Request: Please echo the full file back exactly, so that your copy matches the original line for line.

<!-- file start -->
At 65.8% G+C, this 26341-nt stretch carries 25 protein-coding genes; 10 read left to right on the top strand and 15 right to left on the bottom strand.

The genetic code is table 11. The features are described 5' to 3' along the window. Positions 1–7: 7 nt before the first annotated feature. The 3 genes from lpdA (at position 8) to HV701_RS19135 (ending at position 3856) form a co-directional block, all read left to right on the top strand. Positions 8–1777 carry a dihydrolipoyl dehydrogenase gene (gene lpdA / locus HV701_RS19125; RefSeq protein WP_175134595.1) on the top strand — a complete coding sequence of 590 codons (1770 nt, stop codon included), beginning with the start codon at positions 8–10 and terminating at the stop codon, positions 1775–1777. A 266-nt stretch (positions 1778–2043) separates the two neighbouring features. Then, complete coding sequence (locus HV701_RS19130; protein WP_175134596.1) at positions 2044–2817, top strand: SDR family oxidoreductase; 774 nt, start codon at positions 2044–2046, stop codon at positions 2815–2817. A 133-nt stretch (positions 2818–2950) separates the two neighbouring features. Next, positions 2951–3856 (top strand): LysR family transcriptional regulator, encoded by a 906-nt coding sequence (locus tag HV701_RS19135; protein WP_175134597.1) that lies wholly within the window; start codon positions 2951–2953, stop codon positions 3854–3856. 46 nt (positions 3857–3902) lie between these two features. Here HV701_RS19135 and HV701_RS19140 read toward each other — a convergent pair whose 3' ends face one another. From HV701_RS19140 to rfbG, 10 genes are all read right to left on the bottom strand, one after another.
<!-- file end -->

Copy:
At 65.8% G+C, this 26341-nt stretch carries 25 protein-coding genes; 10 read left to right on the top strand and 15 right to left on the bottom strand.

The genetic code is table 11. The features are described 5' to 3' along the window. Positions 1–7: 7 nt before the first annotated feature. The 3 genes from lpdA (at position 8) to HV701_RS19135 (ending at position 3856) form a co-directional block, all read left to right on the top strand. Positions 8–1777 carry a dihydrolipoyl dehydrogenase gene (gene lpdA / locus HV701_RS19125; RefSeq protein WP_175134595.1) on the top strand — a complete coding sequence of 590 codons (1770 nt, stop codon included), beginning with the start codon at positions 8–10 and terminating at the stop codon, positions 1775–1777. A 266-nt stretch (positions 1778–2043) separates the two neighbouring features. Then, complete coding sequence (locus HV701_RS19130; protein WP_175134596.1) at positions 2044–2817, top strand: SDR family oxidoreductase; 774 nt, start codon at positions 2044–2046, stop codon at positions 2815–2817. A 133-nt stretch (positions 2818–2950) separates the two neighbouring features. Next, positions 2951–3856 (top strand): LysR family transcriptional regulator, encoded by a 906-nt coding sequence (locus tag HV701_RS19135; protein WP_175134597.1) that lies wholly within the window; start codon positions 2951–2953, stop codon positions 3854–3856. 46 nt (positions 3857–3902) lie between these two features. Here HV701_RS19135 and HV701_RS19140 read toward each other — a convergent pair whose 3' ends face one another. From HV701_RS19140 to rfbG, 10 genes are all read right to left on the bottom strand, one after another.